Cultural Dances and Stories from Around the World: A Discovery of World Cultures through Dance and Drama, Curriculum Designed for Grades K-5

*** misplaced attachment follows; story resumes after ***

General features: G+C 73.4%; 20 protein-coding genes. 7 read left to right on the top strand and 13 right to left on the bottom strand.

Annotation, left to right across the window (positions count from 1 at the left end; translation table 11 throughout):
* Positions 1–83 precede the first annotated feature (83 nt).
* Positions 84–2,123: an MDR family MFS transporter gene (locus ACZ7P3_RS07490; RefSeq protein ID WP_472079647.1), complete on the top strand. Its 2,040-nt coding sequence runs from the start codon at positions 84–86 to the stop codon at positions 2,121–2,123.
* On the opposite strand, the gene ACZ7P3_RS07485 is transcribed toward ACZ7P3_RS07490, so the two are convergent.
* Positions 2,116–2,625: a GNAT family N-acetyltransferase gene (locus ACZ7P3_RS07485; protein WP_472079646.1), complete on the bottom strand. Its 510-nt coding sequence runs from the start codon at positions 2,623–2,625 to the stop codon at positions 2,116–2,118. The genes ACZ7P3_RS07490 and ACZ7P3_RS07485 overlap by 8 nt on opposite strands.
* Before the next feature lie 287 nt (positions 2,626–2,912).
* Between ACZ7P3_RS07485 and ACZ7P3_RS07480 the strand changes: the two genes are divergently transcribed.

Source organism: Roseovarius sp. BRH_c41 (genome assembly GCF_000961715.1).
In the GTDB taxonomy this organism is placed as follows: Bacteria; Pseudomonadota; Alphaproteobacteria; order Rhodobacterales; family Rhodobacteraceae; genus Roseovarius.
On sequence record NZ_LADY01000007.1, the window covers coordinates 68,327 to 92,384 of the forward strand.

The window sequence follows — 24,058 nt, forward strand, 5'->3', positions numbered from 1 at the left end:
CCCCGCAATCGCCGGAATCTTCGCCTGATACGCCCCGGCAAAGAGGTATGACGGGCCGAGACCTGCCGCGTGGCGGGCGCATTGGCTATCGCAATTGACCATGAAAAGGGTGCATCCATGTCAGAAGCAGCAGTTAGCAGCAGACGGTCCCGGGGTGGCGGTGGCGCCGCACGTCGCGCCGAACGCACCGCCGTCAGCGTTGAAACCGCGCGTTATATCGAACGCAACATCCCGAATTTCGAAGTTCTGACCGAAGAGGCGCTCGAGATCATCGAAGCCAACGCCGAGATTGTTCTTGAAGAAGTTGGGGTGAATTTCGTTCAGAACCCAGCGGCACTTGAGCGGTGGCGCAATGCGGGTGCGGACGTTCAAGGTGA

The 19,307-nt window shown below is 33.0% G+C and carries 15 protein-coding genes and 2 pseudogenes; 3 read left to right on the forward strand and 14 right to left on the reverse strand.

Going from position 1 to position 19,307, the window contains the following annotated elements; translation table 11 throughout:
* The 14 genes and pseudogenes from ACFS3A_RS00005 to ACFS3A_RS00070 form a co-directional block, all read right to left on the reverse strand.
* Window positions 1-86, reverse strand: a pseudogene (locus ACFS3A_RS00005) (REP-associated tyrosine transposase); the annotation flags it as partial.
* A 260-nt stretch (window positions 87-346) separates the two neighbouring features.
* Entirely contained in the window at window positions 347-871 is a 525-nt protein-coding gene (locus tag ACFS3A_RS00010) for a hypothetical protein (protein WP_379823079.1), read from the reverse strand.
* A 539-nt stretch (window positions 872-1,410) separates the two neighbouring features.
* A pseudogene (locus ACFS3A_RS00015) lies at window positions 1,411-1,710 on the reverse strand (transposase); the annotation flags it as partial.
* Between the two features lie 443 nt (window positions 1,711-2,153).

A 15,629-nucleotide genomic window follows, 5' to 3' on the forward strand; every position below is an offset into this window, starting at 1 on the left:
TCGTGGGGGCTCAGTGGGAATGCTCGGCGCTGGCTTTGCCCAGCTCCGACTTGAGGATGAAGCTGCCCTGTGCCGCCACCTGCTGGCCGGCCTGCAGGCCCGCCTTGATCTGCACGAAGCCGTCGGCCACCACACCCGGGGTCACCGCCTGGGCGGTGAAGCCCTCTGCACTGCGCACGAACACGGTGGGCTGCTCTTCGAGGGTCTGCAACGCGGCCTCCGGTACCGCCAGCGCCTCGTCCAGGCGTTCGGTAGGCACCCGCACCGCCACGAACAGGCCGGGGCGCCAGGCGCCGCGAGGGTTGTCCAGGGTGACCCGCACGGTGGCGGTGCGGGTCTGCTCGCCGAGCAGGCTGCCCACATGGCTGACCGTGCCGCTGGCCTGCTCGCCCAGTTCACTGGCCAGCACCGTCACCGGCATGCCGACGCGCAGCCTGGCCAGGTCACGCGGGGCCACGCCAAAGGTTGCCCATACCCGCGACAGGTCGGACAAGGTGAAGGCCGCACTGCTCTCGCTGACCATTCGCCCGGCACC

In 2005, the University of Hawaii at Manoa ArtsBridge America program and Friends of Ali’iolani Elementary School allowed an MFA candidate in Youth Theatre Studies to implement a sixty hour creative dance and drama curriculum for kindergarten through fifth grades during the 2004-2005 school year. This fine arts curriculum was designed to address the lack of fine arts instruction within the school and provide students opportunities to partake in arts instruction. If it was not for Friends of Ali’iolani, the school would have had no choice but to continue without fine arts instruction due to lack of state funding. This curriculum represents a collaborative study of how dance and drama enhance curriculum subjects such as math, science, reading, history, language arts, physical education, geography, and writing. “Cultural Dances and Stories From Around The World” was designed to provide children creative opportunities to learn about different world cultures through dance and drama. Three teaching methods were used: learning through dance and drama, learning about dance and drama, and learning about oneself through dance and drama. Learning through drama activities provided children with situations in which they solved and evaluated problems in small groups. Learning about dance and drama allowed students opportunities to learn and apply basic dramatic elements pertaining to theatre and dance as performance art forms. Lastly, activities that focused on learning about oneself and others through drama opened doors for children to express themselves and their imaginations in a safe and nurturing environment. These concepts addressed the State of Hawaii’s Educational Standards from the aforementioned eight areas of instruction. These concepts were explored in and out of the classroom through various problem-based and performance based learning activities. Problem-based learning activities included pre and post assessments administered to track how well students were retaining and transferring what they learned kinesthetically to paper; analysis of literature, poetry, and children’s stories from around the world; script writing; and sharing in oral form. The third through fifth grade students participated in an original play performance that they themselves wrote, adapted, and premiered in for their peers, teachers, school faculty, parents, and community.